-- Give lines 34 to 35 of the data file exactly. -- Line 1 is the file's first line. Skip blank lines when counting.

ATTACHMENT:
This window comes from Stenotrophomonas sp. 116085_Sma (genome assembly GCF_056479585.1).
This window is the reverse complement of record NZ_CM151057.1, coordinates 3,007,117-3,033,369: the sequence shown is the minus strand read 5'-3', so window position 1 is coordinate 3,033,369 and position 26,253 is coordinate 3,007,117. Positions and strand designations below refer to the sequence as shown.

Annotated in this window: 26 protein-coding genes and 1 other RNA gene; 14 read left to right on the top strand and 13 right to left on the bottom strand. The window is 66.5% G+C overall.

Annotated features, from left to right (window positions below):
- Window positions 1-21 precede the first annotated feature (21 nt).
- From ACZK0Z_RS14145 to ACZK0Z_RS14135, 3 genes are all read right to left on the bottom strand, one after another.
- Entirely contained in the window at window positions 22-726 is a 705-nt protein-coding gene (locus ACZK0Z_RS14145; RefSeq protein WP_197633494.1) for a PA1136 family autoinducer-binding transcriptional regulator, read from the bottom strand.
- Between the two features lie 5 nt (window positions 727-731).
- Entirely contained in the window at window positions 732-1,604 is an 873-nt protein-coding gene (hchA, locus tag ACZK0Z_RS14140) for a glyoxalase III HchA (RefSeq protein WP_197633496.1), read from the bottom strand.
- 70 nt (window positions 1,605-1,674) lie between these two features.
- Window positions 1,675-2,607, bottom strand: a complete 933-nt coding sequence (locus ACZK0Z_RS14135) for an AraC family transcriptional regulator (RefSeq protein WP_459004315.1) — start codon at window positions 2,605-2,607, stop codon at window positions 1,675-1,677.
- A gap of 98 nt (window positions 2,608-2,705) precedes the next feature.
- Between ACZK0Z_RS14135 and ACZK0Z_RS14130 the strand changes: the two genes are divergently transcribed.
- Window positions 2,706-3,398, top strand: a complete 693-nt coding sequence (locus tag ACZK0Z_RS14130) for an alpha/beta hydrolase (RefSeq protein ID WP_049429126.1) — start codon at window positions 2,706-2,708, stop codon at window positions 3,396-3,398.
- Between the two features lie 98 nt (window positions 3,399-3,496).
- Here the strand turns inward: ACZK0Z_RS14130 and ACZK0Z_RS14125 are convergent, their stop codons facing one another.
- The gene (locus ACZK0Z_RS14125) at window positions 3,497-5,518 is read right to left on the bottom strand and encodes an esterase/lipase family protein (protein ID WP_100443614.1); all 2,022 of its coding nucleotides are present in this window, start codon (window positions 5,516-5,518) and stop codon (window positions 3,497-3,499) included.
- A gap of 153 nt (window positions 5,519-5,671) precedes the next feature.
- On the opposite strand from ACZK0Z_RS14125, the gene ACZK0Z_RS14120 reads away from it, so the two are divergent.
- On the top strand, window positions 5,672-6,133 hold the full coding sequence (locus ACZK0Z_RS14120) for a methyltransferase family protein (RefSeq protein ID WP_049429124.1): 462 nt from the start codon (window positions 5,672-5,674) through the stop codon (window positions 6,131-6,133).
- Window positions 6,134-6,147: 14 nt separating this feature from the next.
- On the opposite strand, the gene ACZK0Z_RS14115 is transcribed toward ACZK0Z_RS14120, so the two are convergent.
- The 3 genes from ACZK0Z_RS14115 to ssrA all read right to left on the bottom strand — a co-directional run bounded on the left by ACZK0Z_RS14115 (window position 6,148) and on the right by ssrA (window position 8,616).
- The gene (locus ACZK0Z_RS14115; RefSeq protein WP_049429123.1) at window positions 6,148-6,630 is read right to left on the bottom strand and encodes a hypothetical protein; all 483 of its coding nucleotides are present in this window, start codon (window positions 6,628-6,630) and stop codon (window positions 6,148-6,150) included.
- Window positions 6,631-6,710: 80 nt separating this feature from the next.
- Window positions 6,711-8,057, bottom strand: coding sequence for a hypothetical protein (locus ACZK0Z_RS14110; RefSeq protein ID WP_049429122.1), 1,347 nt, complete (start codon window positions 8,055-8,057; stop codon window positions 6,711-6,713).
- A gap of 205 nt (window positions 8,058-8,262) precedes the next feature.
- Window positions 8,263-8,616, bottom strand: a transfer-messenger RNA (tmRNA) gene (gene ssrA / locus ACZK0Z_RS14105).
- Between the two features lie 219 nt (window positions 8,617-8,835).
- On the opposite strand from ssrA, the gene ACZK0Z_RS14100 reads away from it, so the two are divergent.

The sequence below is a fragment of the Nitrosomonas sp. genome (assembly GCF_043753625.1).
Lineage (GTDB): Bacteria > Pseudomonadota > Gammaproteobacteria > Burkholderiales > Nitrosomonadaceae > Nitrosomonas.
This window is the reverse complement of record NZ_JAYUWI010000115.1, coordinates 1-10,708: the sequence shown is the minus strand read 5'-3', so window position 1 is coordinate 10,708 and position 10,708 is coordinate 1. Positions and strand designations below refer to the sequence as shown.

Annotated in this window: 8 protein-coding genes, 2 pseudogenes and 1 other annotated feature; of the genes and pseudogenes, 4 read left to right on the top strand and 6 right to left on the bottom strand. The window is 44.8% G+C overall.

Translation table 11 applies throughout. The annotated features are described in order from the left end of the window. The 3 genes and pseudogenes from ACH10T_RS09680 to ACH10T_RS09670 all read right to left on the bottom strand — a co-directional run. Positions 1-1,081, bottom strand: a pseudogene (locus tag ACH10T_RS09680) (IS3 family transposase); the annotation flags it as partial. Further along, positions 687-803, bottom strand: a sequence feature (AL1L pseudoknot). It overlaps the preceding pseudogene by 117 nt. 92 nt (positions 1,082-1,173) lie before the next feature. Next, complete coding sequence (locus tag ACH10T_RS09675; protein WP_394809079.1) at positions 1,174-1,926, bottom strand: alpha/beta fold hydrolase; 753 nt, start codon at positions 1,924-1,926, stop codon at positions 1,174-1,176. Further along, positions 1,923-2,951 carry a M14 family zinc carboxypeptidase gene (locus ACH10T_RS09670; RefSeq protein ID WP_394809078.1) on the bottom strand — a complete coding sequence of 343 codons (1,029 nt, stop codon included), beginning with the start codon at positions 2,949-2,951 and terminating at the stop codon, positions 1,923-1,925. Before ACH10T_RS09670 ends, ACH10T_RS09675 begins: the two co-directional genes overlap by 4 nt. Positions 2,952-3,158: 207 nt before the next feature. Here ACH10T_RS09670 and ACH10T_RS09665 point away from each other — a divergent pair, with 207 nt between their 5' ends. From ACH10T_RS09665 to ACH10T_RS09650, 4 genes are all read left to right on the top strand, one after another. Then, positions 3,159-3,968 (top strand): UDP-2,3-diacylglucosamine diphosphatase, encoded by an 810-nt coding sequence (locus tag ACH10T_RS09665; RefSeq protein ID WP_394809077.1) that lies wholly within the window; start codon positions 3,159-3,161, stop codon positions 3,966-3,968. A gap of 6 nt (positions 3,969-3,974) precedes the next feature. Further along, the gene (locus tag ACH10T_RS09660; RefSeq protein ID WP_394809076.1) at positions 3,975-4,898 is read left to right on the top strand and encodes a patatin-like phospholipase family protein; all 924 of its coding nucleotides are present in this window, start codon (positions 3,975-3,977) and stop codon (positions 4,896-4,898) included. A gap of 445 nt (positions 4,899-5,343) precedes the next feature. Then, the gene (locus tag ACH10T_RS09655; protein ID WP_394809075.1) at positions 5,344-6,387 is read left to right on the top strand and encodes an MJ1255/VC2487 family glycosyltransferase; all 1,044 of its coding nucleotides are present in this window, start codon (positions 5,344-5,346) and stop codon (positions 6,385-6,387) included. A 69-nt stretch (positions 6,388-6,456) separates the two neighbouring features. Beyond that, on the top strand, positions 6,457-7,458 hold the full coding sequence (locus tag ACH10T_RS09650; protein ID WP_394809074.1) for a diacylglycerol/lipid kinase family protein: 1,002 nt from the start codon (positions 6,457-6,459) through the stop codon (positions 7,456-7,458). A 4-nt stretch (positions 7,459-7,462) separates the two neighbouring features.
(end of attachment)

Annotated in this window: 8 protein-coding genes, 2 pseudogenes and 1 other annotated feature; of the genes and pseudogenes, 4 read left to right on the top strand and 6 right to left on the bottom strand. The window is 44.8% G+C overall.

Translation table 11 applies throughout. The annotated features are described in order from the left end of the window. The 3 genes and pseudogenes from ACH10T_RS09680 to ACH10T_RS09670 all read right to left on the bottom strand — a co-directional run. Positions 1-1,081, bottom strand: a pseudogene (locus tag ACH10T_RS09680) (IS3 family transposase); the annotation flags it as partial. Further along, positions 687-803, bottom strand: a sequence feature (AL1L pseudoknot). It overlaps the preceding pseudogene by 117 nt. 92 nt (positions 1,082-1,173) lie before the next feature. Next, complete coding sequence (locus tag ACH10T_RS09675; protein WP_394809079.1) at positions 1,174-1,926, bottom strand: alpha/beta fold hydrolase; 753 nt, start codon at positions 1,924-1,926, stop codon at positions 1,174-1,176. Further along, positions 1,923-2,951 carry a M14 family zinc carboxypeptidase gene (locus ACH10T_RS09670; RefSeq protein ID WP_394809078.1) on the bottom strand — a complete coding sequence of 343 codons (1,029 nt, stop codon included), beginning with the start codon at positions 2,949-2,951 and terminating at the stop codon, positions 1,923-1,925. Before ACH10T_RS09670 ends, ACH10T_RS09675 begins: the two co-directional genes overlap by 4 nt. Positions 2,952-3,158: 207 nt before the next feature. Here ACH10T_RS09670 and ACH10T_RS09665 point away from each other — a divergent pair, with 207 nt between their 5' ends. From ACH10T_RS09665 to ACH10T_RS09650, 4 genes are all read left to right on the top strand, one after another. Then, positions 3,159-3,968 (top strand): UDP-2,3-diacylglucosamine diphosphatase, encoded by an 810-nt coding sequence (locus tag ACH10T_RS09665; RefSeq protein ID WP_394809077.1) that lies wholly within the window; start codon positions 3,159-3,161, stop codon positions 3,966-3,968. A gap of 6 nt (positions 3,969-3,974) precedes the next feature. Further along, the gene (locus tag ACH10T_RS09660; RefSeq protein ID WP_394809076.1) at positions 3,975-4,898 is read left to right on the top strand and encodes a patatin-like phospholipase family protein; all 924 of its coding nucleotides are present in this window, start codon (positions 3,975-3,977) and stop codon (positions 4,896-4,898) included. A gap of 445 nt (positions 4,899-5,343) precedes the next feature. Then, the gene (locus tag ACH10T_RS09655; protein ID WP_394809075.1) at positions 5,344-6,387 is read left to right on the top strand and encodes an MJ1255/VC2487 family glycosyltransferase; all 1,044 of its coding nucleotides are present in this window, start codon (positions 5,344-5,346) and stop codon (positions 6,385-6,387) included. A 69-nt stretch (positions 6,388-6,456) separates the two neighbouring features. Beyond that, on the top strand, positions 6,457-7,458 hold the full coding sequence (locus tag ACH10T_RS09650; protein ID WP_394809074.1) for a diacylglycerol/lipid kinase family protein: 1,002 nt from the start codon (positions 6,457-6,459) through the stop codon (positions 7,456-7,458). A 4-nt stretch (positions 7,459-7,462) separates the two neighbouring features.